“In 2016, the Green Party played an outsized role in tipping the election to Donald Trump,” wrote David Axelrod, the chief strategist for Barack Obama’s presidential campaigns, “Now, with Cornel West as their likely nominee, they could easily do it again. Risky business.”
This is the same message that was repeatedly delivered by Democratic Party officials, the media and celebrities to discredit Ralph Nader, who received more than 2.8 million votes in the 2000 election, when he was a candidate.
Independents and third parties do not yet pose a serious threat to the duopoly. They usually poll in the single digits, although Ross Perot received nearly 19 percent of the popular vote. They raise only a tiny fraction of the hundreds of millions of dollars available to the Democrats and Republicans. The Biden-Harris campaign, Democratic National Committee and their joint fundraising committees, for example, raised $72 million from April to the end of June. Former President Donald Trump, raised more than $35 million from April to the end of June. Florida Governor Ron DeSantis raised $20 million in the same period. Cornel’s campaign has raised $83,640.28, according to Jill Stein who is managing Cornel’s campaign.
Biden raised $1billion to fund his 2020 presidential race. The total cost of the 2020 elections was a staggering $14.4 billion making it, as Open Secrets pointed out, “the most expensive election in history and twice as expensive as the previous presidential election cycle.”
Third party candidates and independents are nevertheless dangerous to corporate-indentured Republicans and Democrats because they expose the duopoly’s political bankruptcy, dishonesty and corruption. This exposure, if allowed to persist, will potentially fuel a wider movement to bring down the two party tyranny. The Republican and Democrat parties, for this reason, mount sustained campaigns, amplified by the media, to discredit its third party and independent rivals.
The government directed censorship imposed on social media, as Matt Taibbi exposed, is aimed at shutting down critics from the left and the right who attack the ruling power elite.
You will hear far more truth, for example, about the apartheid state of Israel and the suffering of Palestinians from Cornel than from any Republican or Democratic candidate, including Robert F. Kennedy, Jr. who supports the Israeli government.
There are numerous problems with our electoral system: voter suppression, difficulties in registering to vote, the cumbersome process of often casting a ballot, the flawed mechanisms used to count votes, the 30 or 40 incumbents who run in each election cycle for Congress unopposed, redistricting, denying residents of Washington, D.C. voting representation in Congress, denying the right to cast a ballot for president or a voting member of Congress to the peoples of U.S. “territories”— such as Guam and Puerto Rico, the disenfranchisement of over three million ex-felons and the purging of millions of non-felons from the voter rolls, and the absurdity of the Electoral College, which sees candidates such as George W. Bush and Donald Trump lose the popular vote and win the presidency.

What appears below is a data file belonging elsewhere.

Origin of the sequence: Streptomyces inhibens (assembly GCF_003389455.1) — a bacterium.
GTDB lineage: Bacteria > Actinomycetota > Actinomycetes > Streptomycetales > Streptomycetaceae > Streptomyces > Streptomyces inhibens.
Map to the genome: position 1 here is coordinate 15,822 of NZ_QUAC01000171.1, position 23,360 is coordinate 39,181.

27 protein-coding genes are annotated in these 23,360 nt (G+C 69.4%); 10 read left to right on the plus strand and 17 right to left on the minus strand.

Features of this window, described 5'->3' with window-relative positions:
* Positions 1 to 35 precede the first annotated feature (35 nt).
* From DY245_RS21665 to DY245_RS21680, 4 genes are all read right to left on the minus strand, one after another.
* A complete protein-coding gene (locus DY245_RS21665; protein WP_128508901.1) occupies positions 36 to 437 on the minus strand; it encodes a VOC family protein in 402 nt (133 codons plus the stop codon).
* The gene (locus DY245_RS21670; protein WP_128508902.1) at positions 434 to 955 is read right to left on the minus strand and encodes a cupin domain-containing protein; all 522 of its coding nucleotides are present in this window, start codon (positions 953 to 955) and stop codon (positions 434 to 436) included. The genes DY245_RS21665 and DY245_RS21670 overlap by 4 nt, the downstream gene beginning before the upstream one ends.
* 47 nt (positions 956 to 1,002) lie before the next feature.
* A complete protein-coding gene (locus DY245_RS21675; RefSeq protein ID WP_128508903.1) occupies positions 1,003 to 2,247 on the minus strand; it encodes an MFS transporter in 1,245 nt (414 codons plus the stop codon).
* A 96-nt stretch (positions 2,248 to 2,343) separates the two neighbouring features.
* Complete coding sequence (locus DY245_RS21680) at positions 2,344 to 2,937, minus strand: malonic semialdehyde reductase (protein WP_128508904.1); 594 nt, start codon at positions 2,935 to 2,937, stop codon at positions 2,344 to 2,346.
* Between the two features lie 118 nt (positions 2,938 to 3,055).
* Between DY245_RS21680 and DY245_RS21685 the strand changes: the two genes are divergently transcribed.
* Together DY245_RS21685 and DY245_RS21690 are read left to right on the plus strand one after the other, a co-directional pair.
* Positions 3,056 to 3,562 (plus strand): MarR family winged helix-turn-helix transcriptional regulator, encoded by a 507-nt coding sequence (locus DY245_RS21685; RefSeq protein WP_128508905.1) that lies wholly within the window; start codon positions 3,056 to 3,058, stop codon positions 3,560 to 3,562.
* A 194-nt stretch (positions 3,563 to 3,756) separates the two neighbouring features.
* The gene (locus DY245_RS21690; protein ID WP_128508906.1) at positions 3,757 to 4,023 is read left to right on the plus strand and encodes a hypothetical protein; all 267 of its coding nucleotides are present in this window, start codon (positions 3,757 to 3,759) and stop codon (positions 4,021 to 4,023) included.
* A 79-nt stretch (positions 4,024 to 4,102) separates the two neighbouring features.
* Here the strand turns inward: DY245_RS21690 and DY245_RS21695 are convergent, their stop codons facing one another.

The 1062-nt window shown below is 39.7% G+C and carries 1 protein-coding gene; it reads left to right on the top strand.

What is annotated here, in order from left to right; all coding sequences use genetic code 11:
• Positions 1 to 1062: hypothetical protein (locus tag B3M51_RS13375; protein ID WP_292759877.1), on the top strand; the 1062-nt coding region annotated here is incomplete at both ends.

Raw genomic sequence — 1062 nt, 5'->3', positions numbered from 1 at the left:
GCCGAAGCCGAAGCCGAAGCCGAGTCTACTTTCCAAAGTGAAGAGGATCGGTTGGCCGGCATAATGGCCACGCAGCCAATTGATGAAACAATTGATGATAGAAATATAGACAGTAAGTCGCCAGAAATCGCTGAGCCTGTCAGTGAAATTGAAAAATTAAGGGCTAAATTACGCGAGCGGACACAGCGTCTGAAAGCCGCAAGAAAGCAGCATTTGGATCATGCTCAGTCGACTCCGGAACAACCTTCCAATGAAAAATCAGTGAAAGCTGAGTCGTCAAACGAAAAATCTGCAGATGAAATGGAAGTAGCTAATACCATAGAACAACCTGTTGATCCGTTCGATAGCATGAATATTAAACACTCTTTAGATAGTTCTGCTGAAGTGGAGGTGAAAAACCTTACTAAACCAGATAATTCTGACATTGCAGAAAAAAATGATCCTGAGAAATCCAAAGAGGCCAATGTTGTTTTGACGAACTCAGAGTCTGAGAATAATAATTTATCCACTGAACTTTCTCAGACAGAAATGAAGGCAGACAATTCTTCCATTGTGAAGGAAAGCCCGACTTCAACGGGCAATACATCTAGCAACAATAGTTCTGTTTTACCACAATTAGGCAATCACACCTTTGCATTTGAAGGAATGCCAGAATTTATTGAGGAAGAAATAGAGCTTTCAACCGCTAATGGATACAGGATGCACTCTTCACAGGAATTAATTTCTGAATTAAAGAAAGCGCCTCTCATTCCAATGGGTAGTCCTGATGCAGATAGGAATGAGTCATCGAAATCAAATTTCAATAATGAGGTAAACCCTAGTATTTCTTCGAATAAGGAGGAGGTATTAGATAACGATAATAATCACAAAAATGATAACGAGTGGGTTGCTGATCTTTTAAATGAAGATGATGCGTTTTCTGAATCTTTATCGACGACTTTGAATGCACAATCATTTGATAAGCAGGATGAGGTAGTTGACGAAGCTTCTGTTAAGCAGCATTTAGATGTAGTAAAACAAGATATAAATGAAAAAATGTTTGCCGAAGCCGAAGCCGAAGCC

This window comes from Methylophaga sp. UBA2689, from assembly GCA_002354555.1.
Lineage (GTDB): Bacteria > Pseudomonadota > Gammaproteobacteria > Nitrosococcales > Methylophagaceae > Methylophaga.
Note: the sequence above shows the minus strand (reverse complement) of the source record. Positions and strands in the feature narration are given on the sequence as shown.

But these problems do not compare to the obstacles placed in front of third parties and independents which mount and run campaigns.
The ruling corporate parties are acutely aware that they have little to offer a disillusioned public other than more wars, more austerity, more government control and intrusion into our lives, more tax breaks for Wall Street and corporations and more misery for working men and women. They use their control of the electoral system to force us to choose between mediocrities like Donald Trump — and major Democratic donors such as Lloyd Blankfein said they would back Trump if Bernie Sanders was the Democratic Party candidate — and Joe Biden. The only electorally viable candidates outside the two-party structure are the very rich, such as Ross Perot or Michael Bloomberg, who, as Amato writes, are able to “buy their way around the barriers of ballot access restrictions and nonexistent media coverage.”
Voters do not vote for who they want. They vote against those they have been conditioned to hate. The oligarchy, meanwhile, is assured its interests are protected.
No Republican or Democratic presidential candidate has any intention of halting corporate pillage. They will not curb the fossil fuel industry or combat ecocide. They will not rebuild our decayed infrastructure and failing educational system. They will not reform our predatory for-profit health care system or restore our right to privacy by halting wholesale government surveillance. They will not institute public financing of elections to curb the legalized bribery that defines elective office. They will not raise the minimum wage. They will not end our permanent wars.
Third parties and independents, even if they poll in the single digits, are a threat to the corporate duopoly because they back reforms, such as increasing tax rates for corporations and the rich, which have broad public support. They expose the corruption of a system that, without funding from billionaires and corporations, would collapse. On nearly every major issue — war, trade policies, militarized police, suppression of the minimum wage, hostility towards unions, revoking of civil liberties, gouging of the public by big banks, credit card companies, big pharma and the healthcare industry — there is little or no difference between the Republicans and the Democrats.
Monolithic power always confuses privilege with moral and intellectual superiority. It silences critics and reformers. It champions bankrupt ideologies, such as neoliberalism, to justify its omnipotence. It fosters intolerance and a craving for autocracy. These closed systems throughout history, whether monarchical or totalitarian, ossify into bastions of greed, plunder, mediocrity and repression. They lead inevitably to tyranny or revolution. There are no other options. Voting for Biden and the Democrats will accelerate the process. Voting for Cornel will defy it.
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Chris Hedges is a Pulitzer Prize–winning journalist who was a foreign correspondent for fifteen years for The New York Times, where he served as the Middle East Bureau Chief and Balkan Bureau Chief for the paper. He previously worked overseas for The Dallas Morning News, The Christian Science Monitor, and NPR. He is the host of show The Chris Hedges Report.